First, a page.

Drug addiction (now known as substance use disorder) is an involuntary long-term condition characterised by compelling, repetitive and potentially fatal urges to consume mind altering drugs, regardless of the knowledge that the consequences are extremely harmful. You do not start taking drugs with the intention of becoming dependent, but rather to obtain temporary states of wellbeing, yet the influence develops to a point beyond your control.
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How drug hell starts:
Most victims of drug use disorder start with a disadvantage they are unaware of. They are usually vulnerable to it before they start taking drugs, due to a host of elements that shape their lives, such as a dysfunctional childhood, trauma in adulthood, environmental factors, genetics and other acute sensitivities. They are lured into it by social pressures, experimentation and a need or desire for emotional comfort.
How drug hell affects you:
Drugs can take complete control and turn you into an unwilling slave. You know it is destroying you and everything that is valuable to you, but you are compelled to carry on taking it. It changes your thought processes and you do things contrary to your nature. Your motivation is often misinterpreted and subjected to social bias. Your actions can result in prosecution. You can become an outcast and lose everything.
How drug hell can end:
Drug use disorder has only one of two outcomes. There are no safe or guaranteed grey areas of redemption in between. You can steadfastly refuse to accept help and continue to progressively spiral deeper into the whirlpool that is destroying yourself and all that is valuable to you. Alternatively, you can bravely submit to reason, no matter how difficult, unpleasant or frightening it seems, accept treatment and be saved.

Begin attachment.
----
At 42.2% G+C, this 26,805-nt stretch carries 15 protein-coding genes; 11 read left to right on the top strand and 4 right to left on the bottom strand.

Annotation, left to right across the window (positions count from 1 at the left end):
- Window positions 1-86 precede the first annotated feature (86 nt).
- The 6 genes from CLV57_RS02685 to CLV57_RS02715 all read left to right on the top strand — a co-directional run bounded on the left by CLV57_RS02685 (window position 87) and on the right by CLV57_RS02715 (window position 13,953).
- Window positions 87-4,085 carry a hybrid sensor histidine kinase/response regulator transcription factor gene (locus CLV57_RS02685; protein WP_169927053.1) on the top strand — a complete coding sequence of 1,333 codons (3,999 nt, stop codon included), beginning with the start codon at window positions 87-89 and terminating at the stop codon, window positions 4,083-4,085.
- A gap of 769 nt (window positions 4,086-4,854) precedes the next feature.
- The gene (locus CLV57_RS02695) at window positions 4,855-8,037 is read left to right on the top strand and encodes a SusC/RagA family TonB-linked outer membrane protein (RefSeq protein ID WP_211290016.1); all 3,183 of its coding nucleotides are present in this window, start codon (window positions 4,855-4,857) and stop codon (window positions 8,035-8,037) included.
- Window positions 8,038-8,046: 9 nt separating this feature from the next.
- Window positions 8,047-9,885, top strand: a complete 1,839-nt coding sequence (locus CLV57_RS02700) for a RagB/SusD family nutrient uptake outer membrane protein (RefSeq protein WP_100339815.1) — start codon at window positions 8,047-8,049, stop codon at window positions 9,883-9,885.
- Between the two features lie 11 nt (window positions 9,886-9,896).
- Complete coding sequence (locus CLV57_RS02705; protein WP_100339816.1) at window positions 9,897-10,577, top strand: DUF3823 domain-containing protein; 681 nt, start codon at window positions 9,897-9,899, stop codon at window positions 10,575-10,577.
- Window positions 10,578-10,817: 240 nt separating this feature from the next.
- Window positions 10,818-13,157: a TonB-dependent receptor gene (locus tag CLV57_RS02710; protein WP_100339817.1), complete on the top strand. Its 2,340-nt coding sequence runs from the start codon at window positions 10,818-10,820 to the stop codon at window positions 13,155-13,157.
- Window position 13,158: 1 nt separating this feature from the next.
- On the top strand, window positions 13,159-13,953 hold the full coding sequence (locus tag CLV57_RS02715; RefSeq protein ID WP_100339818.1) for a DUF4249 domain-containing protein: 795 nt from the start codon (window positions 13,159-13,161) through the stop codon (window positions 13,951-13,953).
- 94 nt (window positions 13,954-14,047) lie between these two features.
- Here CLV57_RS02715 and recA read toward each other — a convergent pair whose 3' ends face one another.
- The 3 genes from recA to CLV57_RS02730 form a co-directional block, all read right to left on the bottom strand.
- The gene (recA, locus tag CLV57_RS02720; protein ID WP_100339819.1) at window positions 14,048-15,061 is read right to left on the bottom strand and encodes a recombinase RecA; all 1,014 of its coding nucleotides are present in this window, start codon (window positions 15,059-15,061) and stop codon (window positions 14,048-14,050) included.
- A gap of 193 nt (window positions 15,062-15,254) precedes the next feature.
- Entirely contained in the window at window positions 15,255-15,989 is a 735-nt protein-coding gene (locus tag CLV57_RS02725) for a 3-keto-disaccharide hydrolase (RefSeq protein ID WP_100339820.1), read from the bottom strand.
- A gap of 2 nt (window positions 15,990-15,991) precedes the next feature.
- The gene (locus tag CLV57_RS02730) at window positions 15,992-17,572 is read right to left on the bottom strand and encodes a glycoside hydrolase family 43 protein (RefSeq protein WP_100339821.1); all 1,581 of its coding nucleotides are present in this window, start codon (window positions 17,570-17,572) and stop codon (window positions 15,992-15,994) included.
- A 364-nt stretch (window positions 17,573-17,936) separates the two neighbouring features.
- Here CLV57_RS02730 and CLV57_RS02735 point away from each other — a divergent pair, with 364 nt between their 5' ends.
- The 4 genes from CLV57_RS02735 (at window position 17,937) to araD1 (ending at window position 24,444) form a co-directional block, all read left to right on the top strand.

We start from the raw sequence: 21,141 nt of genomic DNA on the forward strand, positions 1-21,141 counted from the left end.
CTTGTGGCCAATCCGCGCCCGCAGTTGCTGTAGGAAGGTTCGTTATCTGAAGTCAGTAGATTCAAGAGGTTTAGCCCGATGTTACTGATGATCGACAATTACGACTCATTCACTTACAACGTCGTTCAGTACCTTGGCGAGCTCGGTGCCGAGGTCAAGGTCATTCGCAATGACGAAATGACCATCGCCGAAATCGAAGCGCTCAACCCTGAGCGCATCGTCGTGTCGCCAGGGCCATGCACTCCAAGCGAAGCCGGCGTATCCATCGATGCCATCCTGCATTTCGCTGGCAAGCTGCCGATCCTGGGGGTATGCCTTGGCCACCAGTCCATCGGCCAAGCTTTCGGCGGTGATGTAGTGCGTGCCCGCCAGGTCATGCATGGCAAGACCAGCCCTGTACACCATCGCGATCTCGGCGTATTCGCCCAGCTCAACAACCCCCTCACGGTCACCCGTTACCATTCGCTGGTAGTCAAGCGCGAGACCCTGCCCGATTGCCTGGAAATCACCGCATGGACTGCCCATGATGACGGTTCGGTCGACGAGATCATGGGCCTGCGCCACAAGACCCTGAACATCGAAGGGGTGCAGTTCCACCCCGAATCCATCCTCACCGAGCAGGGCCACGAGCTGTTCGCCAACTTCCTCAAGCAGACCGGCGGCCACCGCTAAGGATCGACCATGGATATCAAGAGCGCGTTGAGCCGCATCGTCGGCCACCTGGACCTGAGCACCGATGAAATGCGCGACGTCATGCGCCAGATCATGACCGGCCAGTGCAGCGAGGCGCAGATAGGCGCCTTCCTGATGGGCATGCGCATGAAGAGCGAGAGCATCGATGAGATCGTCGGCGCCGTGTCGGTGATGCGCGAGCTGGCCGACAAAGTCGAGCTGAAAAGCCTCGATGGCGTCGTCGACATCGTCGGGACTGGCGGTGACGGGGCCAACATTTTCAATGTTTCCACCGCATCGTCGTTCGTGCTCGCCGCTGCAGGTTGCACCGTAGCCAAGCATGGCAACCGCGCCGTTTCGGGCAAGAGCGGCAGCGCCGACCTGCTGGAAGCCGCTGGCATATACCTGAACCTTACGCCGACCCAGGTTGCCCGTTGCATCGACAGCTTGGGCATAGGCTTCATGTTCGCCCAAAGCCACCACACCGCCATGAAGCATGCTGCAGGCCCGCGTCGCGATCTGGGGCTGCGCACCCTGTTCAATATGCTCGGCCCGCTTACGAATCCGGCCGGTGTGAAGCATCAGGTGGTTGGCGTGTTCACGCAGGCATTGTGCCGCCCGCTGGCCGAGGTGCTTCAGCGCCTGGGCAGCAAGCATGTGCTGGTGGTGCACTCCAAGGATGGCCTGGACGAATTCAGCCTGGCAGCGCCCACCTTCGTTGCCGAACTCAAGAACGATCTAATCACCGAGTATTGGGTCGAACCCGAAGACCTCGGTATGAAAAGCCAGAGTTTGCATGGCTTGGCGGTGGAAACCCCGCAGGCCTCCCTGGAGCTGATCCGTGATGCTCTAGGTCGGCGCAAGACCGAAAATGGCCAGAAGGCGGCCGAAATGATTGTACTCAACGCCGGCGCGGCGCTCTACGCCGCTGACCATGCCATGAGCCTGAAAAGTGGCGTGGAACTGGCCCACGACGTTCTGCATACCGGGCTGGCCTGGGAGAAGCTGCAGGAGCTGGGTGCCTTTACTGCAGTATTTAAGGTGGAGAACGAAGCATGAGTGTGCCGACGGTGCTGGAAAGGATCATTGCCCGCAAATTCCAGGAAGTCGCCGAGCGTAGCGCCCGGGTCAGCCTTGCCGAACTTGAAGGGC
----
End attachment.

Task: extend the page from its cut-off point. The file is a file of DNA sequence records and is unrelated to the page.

How drugs enter peoples lives
From birth you are exposed to many influences that shape your adaptations to the world around you. As a child you can encounter traumatic circumstances and, without proper guidance or experience, be forced to find your own solutions to soothe. In adulthood, uninvited distressing events and circumstances can overwhelm you. People differ and many of us are not equipped to deal with these disruptions, so our stress, anxiety and or depression levels can start to take over.
When we encounter drugs, a common thing nowadays, we are often so enthralled by the temporary relief it brings, that we eagerly grab this straw as a crutch to assist us. We know that it is addictive, but we tend to believe that we will not fall for it or simple need the substance as part of a natural coping mechanism for day to day life.
These coping mechanisms are a natural mental response that enables us to do everyday things that are inherently risky, but cannot be avoided, such as crossing a busy street. We all have it in us to cross the street however if crossing a busy road triggers an unfavourable childhood memory of a car accident we would experience an unnatural and subconscious fear of the simple task. These memories follow us into adult hood and accumulate overtime. Completely irrational to our conscious lives we are drawn to finding soothing outlets to ease theses subconscious burdens.
At first we enjoy the soothing or dissociative effects of the drug.
We start using it more often, because it seems to work well, so why not make the most of it? The danger is that addictive drugs cause tolerance, a feature that forces you to take more and more of it each time you use it, before you can get the same rewarding effect.
In these ways, the drug sets deeper into your problem and solution coping mechanisms until it becomes part of your conscious persona and entrenched into your day to day survival mechanics.
Apart from tolerance, the moment you stop, an addictive drug hits back with withdrawal symptoms. This is because your body becomes used to the drug and can not function properly if you suddenly reduce or stop feeding it the drug. This is where you pass the point of self regulation and can no longer control your life. You start focusing intensely on the drug, at the cost of everything else.
List of common addiction disorders